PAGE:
VN: How did you first get to know Quadrilla? Did you first work together before the acquisition? Were they a partner of yours? How did that relationship develop?

JS: We met them through a mutual friend. We're pretty well known throughout the software space and a mutual friend of mine and of Cuadrilla's, basically said, “Hey, you should meet these guys, it seems like you guys speak the same language.” We got introduced, and then we spent a few months getting to know each other, and then it made sense to partner and to move forward.

VN: Are they going to be using any of your technology going forward?

JS: No, they are just investors. They are solely investors.

VN: It seems like Chartbeat is going to be running a standalone company, so that makes sense. You're not being incorporated into Quadrilla.

JS: No, they have several investments. They have three investments but they run them all independently.

VN: In terms of your role, I know that you're staying on as CEO, but is that going to change at all? Are your responsibilities going to be any different or is it just going to be the same for Chartbeat going forward, just with Cuadrilla being a majority owner?

JS: I do my job as CEO, setting the mission and vision of the company, and then growing the business, funding the business, and making the business a great place to work. When I think about our partnership with Cuadrilla, they are backing me and my team to do all three of those things. So, by acquiring us, they’ve financed the business, and then they are very, very supportive of the plans that we have to grow the business and to keep Chartbeat the employer of choice that it is.

VN: What is the ultimate vision? What do you hope to get out of this acquisition? Let's say five years from now, where do you want to see Chartbeat? And how does this help you get there?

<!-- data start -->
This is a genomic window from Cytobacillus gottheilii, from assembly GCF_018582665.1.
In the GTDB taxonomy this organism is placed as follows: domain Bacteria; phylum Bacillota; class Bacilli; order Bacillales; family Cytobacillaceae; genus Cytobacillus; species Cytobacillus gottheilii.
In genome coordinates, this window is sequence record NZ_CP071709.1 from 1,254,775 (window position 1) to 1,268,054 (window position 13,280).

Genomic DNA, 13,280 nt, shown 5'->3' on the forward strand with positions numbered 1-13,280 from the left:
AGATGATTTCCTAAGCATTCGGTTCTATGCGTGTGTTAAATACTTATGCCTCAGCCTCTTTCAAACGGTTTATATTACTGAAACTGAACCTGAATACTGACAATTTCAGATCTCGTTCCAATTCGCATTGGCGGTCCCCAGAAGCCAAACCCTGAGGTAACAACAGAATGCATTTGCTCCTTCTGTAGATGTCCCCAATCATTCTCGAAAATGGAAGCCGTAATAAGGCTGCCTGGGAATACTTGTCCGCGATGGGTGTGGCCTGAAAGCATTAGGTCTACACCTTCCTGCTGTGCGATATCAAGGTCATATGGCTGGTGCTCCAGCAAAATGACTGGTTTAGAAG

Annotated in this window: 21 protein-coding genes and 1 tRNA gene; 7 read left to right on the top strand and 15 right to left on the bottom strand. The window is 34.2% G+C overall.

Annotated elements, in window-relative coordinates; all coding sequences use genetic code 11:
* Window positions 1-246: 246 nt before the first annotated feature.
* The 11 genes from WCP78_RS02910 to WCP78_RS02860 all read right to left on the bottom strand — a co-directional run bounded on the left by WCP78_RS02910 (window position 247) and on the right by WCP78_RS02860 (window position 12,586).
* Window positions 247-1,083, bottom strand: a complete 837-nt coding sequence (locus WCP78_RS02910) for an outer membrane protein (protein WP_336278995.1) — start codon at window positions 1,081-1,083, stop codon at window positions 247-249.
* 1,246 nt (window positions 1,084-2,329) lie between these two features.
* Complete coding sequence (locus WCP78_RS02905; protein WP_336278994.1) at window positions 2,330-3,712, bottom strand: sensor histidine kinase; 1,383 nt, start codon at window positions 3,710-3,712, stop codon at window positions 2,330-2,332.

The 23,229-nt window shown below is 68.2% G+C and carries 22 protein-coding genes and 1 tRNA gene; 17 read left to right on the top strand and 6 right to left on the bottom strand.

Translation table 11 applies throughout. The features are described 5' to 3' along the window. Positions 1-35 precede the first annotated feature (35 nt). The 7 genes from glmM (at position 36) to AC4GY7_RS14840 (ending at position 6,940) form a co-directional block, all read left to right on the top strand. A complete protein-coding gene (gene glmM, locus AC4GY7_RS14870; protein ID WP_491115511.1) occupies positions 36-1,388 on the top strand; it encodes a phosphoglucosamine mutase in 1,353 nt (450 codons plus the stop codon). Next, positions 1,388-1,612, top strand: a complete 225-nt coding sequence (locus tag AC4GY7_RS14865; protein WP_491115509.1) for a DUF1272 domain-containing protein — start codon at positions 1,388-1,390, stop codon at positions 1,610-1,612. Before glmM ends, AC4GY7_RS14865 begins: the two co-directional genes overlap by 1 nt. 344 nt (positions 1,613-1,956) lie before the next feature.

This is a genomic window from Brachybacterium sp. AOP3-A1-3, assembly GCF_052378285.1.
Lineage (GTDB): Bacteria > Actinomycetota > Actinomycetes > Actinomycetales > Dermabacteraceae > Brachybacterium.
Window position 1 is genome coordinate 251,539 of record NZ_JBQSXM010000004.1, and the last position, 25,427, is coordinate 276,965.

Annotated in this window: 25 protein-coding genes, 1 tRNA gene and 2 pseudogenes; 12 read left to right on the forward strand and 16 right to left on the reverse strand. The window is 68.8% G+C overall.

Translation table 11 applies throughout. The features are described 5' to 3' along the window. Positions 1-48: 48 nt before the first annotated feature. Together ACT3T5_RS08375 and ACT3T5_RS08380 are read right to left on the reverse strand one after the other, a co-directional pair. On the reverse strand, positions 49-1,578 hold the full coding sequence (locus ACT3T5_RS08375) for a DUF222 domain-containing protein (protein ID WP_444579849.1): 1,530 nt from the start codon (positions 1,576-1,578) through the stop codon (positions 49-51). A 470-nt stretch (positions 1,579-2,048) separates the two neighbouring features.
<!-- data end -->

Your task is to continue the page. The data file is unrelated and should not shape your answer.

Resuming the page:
JS: We want to be a one stop shop for creative folks inside media organizations. And when I think about some of the things that we can do to help, there are three key areas that I'm immediately looking at: one is subscription and other user-based revenue models. In the 12 years of Chartbeat’s existence, we've seen a massive transformation, going from almost every single one of our customers being advertising supported to now a significant portion being almost exclusively subscription funded. That is job one, how can Chartbeat, through building or acquiring software, grow to serve the needs of subscription media companies, whether they be in video, audio, text, etc. 

The second thing that we're thinking about is long form video. I would take ESPN as an example: we serve and the ESPN app, but there's a whole world of ESPN video apps that we can help them a lot with, whether that's ESPN+ or their streaming apps that deliver the cable programming, but just over the top. There's a whole host of things that we could do to help our television and other video providing customers.